Let’s hope there’s a dictionary on hand tomorrow when ACT A-G, Simon Corbell, meets his new federal counterpart, Robert McClelland, to discuss civil unions for same-s-x couples.
McClelland wants state-based schemes for recognising same-sex relationships to be “nationally consistent”. What Corbell needs to point out is that “consistency” isn’t the same as “conformity”.
The ACT’s proposed Civil Partnerships Bill is perfectly consistent with the existing Tasmanian relationship registry and a similar registry proposed in Victoria. The legal rights and status granted under each scheme are much the same. So are the criteria for signing up.
If there’s a legally-significant difference it’s that the Tasmanian registry recognises a far wider range of relationships, including those between companions and family members.
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But McClelland isn’t worried about that. His concern is a politically and culturally-significant provision in the ACT proposal which allows couples to enter a recognised union through an official ceremony, and not just by signing official documents.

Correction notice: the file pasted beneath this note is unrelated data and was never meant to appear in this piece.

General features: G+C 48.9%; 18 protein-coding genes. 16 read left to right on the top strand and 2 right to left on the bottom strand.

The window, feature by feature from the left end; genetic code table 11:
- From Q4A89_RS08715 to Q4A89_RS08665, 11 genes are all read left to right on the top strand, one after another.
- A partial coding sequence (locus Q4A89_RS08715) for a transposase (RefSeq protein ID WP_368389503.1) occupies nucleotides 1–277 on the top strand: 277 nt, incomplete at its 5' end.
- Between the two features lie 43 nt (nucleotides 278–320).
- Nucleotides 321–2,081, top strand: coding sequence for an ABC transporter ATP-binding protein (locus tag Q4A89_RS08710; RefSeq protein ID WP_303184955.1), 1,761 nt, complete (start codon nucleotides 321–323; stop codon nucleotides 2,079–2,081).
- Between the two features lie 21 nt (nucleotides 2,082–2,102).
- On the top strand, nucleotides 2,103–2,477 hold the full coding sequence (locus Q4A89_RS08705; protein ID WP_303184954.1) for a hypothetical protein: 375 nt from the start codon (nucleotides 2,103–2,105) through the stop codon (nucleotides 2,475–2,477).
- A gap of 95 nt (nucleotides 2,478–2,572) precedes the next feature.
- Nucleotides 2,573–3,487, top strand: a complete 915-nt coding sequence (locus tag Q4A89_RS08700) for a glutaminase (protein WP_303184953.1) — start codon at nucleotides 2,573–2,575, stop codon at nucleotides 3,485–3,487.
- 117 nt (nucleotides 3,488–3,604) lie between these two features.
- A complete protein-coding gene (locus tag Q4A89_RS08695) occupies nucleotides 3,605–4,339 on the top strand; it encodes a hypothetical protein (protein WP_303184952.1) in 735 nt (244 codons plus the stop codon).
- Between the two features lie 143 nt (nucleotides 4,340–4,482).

McClelland says he’s against “civil union tourism” that would see couples travel to Canberra for such ceremonies. The easy solution is for him to encourage all the states and territories to include ceremonies in their schemes if they wish. But that won’t happen because tourism’s not really the problem.
Before the election Kevin Rudd made an explicit, written commitment to religious groups that Labor would not support state schemes which allow official ceremonies.
Now he’s caught between that promise on the one hand, and his commitment to co-operative federalism and to ending anti-gay discrimination on the other.
In resolving that dilemma I’d direct our new PM to the yet-to-be-written political dictionary which explains the difference between post-Joh Queensland and post-Howard Australia.
In the former, many people may have been content simply that the old days were over.
In the latter, as Brendan Nelson has so dramatically demonstrated, many people are eager to move forward.